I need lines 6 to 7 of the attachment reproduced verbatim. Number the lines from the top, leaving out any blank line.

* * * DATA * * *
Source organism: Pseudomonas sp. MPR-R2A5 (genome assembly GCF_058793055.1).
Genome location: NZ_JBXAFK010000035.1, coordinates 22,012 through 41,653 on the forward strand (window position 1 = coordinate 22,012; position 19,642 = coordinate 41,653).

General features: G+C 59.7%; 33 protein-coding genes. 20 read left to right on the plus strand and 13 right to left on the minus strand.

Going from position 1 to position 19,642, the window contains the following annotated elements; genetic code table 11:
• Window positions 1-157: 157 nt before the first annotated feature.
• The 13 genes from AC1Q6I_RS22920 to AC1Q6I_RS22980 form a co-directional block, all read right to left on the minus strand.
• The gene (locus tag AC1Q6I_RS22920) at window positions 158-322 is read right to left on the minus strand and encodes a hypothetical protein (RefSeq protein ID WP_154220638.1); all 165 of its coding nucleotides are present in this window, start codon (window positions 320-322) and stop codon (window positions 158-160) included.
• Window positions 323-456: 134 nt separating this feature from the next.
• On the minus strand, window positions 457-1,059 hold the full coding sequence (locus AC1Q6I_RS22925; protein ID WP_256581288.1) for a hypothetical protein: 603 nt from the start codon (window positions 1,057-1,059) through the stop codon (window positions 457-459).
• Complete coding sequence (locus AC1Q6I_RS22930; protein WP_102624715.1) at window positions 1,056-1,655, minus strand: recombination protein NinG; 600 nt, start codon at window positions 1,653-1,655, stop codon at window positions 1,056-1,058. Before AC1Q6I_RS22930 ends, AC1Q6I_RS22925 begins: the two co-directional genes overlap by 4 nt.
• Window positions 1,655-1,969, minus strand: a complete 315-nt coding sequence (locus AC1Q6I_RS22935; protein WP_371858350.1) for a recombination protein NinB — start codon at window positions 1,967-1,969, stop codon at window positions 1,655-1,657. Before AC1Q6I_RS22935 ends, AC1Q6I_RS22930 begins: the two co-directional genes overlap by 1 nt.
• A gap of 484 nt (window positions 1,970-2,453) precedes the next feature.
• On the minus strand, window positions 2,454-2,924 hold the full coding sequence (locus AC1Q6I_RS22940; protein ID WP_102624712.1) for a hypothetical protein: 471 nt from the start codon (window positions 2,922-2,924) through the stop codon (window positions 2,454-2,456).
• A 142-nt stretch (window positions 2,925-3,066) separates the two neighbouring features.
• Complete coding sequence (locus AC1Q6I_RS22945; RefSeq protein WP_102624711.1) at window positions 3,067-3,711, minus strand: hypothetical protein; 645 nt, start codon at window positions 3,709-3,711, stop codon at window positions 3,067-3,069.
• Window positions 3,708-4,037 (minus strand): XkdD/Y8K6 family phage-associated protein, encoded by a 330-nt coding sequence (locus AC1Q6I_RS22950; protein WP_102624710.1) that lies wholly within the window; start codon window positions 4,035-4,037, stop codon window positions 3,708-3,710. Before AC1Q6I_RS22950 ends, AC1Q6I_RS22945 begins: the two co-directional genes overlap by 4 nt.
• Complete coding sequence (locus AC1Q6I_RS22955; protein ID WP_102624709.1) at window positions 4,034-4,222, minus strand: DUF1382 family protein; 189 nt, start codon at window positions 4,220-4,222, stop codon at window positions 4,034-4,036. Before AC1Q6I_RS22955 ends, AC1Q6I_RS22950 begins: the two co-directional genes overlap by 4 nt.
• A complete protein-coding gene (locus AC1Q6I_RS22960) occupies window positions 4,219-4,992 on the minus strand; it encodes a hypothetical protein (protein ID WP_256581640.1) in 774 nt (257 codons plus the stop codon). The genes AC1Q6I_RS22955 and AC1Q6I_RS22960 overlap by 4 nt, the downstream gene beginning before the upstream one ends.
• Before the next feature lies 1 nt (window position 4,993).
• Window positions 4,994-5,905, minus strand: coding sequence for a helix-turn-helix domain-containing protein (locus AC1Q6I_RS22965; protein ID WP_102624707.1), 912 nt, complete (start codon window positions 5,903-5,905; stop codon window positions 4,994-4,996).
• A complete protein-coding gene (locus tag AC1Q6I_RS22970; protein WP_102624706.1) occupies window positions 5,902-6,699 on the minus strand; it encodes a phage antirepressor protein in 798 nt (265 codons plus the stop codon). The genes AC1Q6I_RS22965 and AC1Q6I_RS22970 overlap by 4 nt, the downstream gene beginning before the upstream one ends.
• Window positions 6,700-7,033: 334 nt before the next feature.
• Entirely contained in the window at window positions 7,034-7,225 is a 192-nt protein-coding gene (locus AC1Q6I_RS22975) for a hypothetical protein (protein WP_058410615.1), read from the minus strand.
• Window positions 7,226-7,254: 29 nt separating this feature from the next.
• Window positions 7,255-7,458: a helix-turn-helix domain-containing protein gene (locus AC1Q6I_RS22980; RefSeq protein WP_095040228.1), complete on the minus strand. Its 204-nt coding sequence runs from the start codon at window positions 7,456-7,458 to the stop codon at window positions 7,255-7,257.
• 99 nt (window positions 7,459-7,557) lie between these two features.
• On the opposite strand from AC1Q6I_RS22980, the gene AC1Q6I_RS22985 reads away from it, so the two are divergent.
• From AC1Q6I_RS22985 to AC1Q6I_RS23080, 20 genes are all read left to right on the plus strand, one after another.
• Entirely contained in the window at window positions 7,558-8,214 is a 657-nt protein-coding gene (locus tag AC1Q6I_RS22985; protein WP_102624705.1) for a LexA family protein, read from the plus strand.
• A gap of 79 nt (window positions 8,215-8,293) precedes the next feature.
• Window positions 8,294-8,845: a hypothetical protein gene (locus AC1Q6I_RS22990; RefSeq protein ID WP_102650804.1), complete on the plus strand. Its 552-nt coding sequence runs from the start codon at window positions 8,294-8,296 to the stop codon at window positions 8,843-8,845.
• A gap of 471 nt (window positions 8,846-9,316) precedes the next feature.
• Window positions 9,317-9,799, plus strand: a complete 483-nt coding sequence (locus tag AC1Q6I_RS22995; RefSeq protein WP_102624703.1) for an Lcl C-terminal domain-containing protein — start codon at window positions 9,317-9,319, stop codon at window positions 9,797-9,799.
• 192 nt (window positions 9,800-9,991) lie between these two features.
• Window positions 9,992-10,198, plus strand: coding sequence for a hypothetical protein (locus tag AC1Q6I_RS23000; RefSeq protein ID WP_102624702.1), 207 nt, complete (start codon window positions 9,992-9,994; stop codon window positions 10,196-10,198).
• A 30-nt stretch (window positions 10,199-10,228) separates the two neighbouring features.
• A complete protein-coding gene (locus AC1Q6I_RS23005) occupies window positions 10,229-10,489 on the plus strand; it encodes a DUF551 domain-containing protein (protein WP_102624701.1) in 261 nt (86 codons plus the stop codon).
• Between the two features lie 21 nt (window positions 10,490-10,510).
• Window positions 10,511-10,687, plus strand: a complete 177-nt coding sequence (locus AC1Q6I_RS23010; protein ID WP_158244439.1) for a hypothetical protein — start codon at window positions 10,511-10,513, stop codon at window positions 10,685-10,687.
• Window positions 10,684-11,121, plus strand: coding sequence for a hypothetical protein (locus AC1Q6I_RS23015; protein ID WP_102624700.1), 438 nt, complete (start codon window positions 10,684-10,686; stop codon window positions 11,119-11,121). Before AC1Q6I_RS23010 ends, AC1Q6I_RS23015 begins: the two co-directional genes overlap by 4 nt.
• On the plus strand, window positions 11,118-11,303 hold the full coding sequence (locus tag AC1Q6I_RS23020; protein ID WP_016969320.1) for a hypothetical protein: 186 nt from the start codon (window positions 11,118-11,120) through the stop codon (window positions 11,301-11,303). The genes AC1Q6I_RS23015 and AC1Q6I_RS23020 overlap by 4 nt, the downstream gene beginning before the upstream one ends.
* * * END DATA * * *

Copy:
• The 13 genes from AC1Q6I_RS22920 to AC1Q6I_RS22980 form a co-directional block, all read right to left on the minus strand.
• The gene (locus tag AC1Q6I_RS22920) at window positions 158-322 is read right to left on the minus strand and encodes a hypothetical protein (RefSeq protein ID WP_154220638.1); all 165 of its coding nucleotides are present in this window, start codon (window positions 320-322) and stop codon (window positions 158-160) included.